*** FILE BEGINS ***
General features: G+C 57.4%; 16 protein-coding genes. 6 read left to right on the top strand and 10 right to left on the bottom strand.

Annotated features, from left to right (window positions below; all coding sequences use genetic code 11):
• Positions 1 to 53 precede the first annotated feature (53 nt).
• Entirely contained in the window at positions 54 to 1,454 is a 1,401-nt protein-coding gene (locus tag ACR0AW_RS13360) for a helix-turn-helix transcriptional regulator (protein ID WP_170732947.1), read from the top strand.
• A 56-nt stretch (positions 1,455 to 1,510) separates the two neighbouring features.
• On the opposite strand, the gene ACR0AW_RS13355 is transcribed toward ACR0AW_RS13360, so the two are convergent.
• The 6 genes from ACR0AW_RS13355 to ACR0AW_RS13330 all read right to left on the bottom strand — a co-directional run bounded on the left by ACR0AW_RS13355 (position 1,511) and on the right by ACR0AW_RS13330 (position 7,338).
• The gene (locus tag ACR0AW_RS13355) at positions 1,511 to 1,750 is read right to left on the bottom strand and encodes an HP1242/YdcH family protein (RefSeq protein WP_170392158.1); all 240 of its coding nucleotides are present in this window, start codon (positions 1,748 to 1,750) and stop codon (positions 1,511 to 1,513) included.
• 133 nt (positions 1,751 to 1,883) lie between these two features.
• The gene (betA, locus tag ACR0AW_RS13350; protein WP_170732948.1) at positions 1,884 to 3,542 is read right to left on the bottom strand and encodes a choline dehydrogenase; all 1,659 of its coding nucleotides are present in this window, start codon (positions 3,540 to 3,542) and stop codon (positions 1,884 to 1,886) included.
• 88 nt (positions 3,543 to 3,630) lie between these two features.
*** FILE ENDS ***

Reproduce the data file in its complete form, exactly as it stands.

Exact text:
General features: G+C 57.4%; 16 protein-coding genes. 6 read left to right on the top strand and 10 right to left on the bottom strand.

Annotated features, from left to right (window positions below; all coding sequences use genetic code 11):
• Positions 1 to 53 precede the first annotated feature (53 nt).
• Entirely contained in the window at positions 54 to 1,454 is a 1,401-nt protein-coding gene (locus tag ACR0AW_RS13360) for a helix-turn-helix transcriptional regulator (protein ID WP_170732947.1), read from the top strand.
• A 56-nt stretch (positions 1,455 to 1,510) separates the two neighbouring features.
• On the opposite strand, the gene ACR0AW_RS13355 is transcribed toward ACR0AW_RS13360, so the two are convergent.
• The 6 genes from ACR0AW_RS13355 to ACR0AW_RS13330 all read right to left on the bottom strand — a co-directional run bounded on the left by ACR0AW_RS13355 (position 1,511) and on the right by ACR0AW_RS13330 (position 7,338).
• The gene (locus tag ACR0AW_RS13355) at positions 1,511 to 1,750 is read right to left on the bottom strand and encodes an HP1242/YdcH family protein (RefSeq protein WP_170392158.1); all 240 of its coding nucleotides are present in this window, start codon (positions 1,748 to 1,750) and stop codon (positions 1,511 to 1,513) included.
• 133 nt (positions 1,751 to 1,883) lie between these two features.
• The gene (betA, locus tag ACR0AW_RS13350; protein WP_170732948.1) at positions 1,884 to 3,542 is read right to left on the bottom strand and encodes a choline dehydrogenase; all 1,659 of its coding nucleotides are present in this window, start codon (positions 3,540 to 3,542) and stop codon (positions 1,884 to 1,886) included.
• 88 nt (positions 3,543 to 3,630) lie between these two features.